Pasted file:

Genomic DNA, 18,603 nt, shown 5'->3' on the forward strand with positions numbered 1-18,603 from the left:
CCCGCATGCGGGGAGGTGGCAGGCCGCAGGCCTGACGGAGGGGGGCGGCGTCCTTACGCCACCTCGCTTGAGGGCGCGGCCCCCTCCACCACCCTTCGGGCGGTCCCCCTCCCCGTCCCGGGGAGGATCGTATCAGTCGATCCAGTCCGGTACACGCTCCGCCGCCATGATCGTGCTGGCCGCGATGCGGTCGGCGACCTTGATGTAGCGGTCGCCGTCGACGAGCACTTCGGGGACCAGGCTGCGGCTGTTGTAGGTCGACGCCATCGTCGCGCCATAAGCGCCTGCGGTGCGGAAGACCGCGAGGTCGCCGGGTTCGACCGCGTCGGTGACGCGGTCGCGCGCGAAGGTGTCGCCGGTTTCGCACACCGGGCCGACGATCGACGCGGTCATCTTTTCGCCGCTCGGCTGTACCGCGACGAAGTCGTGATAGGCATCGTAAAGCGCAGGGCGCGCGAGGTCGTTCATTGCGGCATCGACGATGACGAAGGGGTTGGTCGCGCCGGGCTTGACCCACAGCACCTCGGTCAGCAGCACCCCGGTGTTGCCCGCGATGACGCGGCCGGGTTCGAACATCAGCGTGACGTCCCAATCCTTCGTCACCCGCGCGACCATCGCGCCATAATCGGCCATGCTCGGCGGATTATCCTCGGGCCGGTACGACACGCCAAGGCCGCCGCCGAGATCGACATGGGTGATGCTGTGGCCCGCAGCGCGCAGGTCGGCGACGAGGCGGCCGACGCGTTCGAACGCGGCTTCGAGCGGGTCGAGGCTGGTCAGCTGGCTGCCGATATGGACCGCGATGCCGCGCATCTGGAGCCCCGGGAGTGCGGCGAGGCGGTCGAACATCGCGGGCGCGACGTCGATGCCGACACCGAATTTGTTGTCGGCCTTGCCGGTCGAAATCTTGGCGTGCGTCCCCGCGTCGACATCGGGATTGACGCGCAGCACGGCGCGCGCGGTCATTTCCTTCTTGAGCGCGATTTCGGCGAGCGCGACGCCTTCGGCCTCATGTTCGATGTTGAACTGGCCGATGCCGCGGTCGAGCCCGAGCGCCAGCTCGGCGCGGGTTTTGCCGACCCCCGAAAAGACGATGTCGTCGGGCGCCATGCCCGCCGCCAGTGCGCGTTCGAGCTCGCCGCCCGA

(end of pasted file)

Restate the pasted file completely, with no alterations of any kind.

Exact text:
Genomic DNA, 18,603 nt, shown 5'->3' on the forward strand with positions numbered 1-18,603 from the left:
CCCGCATGCGGGGAGGTGGCAGGCCGCAGGCCTGACGGAGGGGGGCGGCGTCCTTACGCCACCTCGCTTGAGGGCGCGGCCCCCTCCACCACCCTTCGGGCGGTCCCCCTCCCCGTCCCGGGGAGGATCGTATCAGTCGATCCAGTCCGGTACACGCTCCGCCGCCATGATCGTGCTGGCCGCGATGCGGTCGGCGACCTTGATGTAGCGGTCGCCGTCGACGAGCACTTCGGGGACCAGGCTGCGGCTGTTGTAGGTCGACGCCATCGTCGCGCCATAAGCGCCTGCGGTGCGGAAGACCGCGAGGTCGCCGGGTTCGACCGCGTCGGTGACGCGGTCGCGCGCGAAGGTGTCGCCGGTTTCGCACACCGGGCCGACGATCGACGCGGTCATCTTTTCGCCGCTCGGCTGTACCGCGACGAAGTCGTGATAGGCATCGTAAAGCGCAGGGCGCGCGAGGTCGTTCATTGCGGCATCGACGATGACGAAGGGGTTGGTCGCGCCGGGCTTGACCCACAGCACCTCGGTCAGCAGCACCCCGGTGTTGCCCGCGATGACGCGGCCGGGTTCGAACATCAGCGTGACGTCCCAATCCTTCGTCACCCGCGCGACCATCGCGCCATAATCGGCCATGCTCGGCGGATTATCCTCGGGCCGGTACGACACGCCAAGGCCGCCGCCGAGATCGACATGGGTGATGCTGTGGCCCGCAGCGCGCAGGTCGGCGACGAGGCGGCCGACGCGTTCGAACGCGGCTTCGAGCGGGTCGAGGCTGGTCAGCTGGCTGCCGATATGGACCGCGATGCCGCGCATCTGGAGCCCCGGGAGTGCGGCGAGGCGGTCGAACATCGCGGGCGCGACGTCGATGCCGACACCGAATTTGTTGTCGGCCTTGCCGGTCGAAATCTTGGCGTGCGTCCCCGCGTCGACATCGGGATTGACGCGCAGCACGGCGCGCGCGGTCATTTCCTTCTTGAGCGCGATTTCGGCGAGCGCGACGCCTTCGGCCTCATGTTCGATGTTGAACTGGCCGATGCCGCGGTCGAGCCCGAGCGCCAGCTCGGCGCGGGTTTTGCCGACCCCCGAAAAGACGATGTCGTCGGGCGCCATGCCCGCCGCCAGTGCGCGTTCGAGCTCGCCGCCCGA